“The Wonders” Review

by on November 24, 2015

Enigmas and realism, family drama and coming-of-age tale, historical legacies and present day challenges: these are all elements of the 2014 Cannes Film Festival Grand Prix winner “The Wonders.”  Written and directed by Alice Rohrwacher, the film was first shown to San Francisco Bay Area cinephiles as one of the offerings of this year’s San Francisco International Film Festival.  Now Rohrwacher’s amazing film gets a commercial theatrical release on Thanksgiving/Black Friday weekend, a time of sentiment and commercialism that male lead character Wolfgang would readily spit on.

Wolfgang is patriarch of a family of beekeepers living on an isolated farm in the Tuscan countryside.  With wife Angelica, four daughters, and family friend Coco, this household primarily raises bees so the insects’ honey can be harvested for sale.  Gelsomina (Maria Alexandra Lungu), the eldest of these daughters, serves as Wolfgang’s right-hand woman on the beekeeping.  But over the course of one summer, the eldest daughter’s relationship to her father will subtly shift.  The agents of that shift are silent German delinquent Martin and beautiful reality TV show hostess Milly Catena (Monica Bellucci).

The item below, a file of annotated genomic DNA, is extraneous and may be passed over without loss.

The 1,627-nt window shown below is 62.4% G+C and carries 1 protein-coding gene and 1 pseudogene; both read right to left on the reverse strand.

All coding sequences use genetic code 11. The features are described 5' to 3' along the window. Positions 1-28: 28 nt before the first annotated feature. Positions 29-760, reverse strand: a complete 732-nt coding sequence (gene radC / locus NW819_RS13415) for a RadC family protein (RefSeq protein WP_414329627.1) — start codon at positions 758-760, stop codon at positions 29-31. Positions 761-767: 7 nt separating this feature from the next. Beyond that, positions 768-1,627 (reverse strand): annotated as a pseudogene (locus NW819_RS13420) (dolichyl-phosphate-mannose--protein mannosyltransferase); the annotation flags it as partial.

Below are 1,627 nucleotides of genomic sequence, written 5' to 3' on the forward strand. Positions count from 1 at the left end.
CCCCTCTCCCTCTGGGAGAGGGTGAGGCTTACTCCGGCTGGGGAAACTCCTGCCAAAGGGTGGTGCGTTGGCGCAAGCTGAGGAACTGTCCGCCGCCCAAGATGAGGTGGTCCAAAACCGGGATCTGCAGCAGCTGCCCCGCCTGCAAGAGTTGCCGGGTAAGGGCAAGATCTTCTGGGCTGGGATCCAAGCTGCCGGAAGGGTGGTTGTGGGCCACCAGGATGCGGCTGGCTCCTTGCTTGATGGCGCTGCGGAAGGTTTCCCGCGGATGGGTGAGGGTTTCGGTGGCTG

There’s an irony in titling this film “The Wonders.”  The setting seems more geared towards the crushing of spirits.  The rocky landscape of the farm creates a feeling that hope could not grow here.  The endless drudgery needed to keep the farm going never feels sufficient.

The easy teamwork of father and eldest daughter fools a viewer into thinking running the farm is a plausible venture. Gelsomina keeps her younger sisters in line as much as possible when beekeeping work is being done.   Their obtaining new bees and herding of current ones is inventive and efficient.

Why does Martin’s arrival disrupt Gelsomina’s relationship with Wolfgang?   What begins as a way to bring a few more euros into the household turns into a catalyst for unleashing Wolfgang’s subsumed sexism.  Neighbors’ kidding about Wolfgang’s inability to produce a son comes across as a long-standing attack on the German’s manhood.  Martin’s display of upper body strength begins the father’s expressing his long suppressed desire for a male heir.  The speed with which Wolfgang cuts Gelsomina out of the tasks they formerly performed together speaks to how the father’s teamwork with his eldest daughter was a matter of necessity rather than respect.

Even without Martin’s presence, it’s not clear Wolfgang’s patriarchal presence deserved respect.   “Challenges” to his authority (e.g. Gelsomina’s interest in the “Countryside Wonders” show) can spark sudden flares of temper.  But given several questionable actions taken by Wolfgang, it’d be difficult to characterize his authority as infallible.

Rohrwacher does give Wolfgang his due.  His objections to bee-killing pesticides and the revelation of his idealistic side via old friend Adrian are positive positions.  But these virtues get overridden by Wolfgang’s inability to recognize Gelsomina’s no longer a little girl.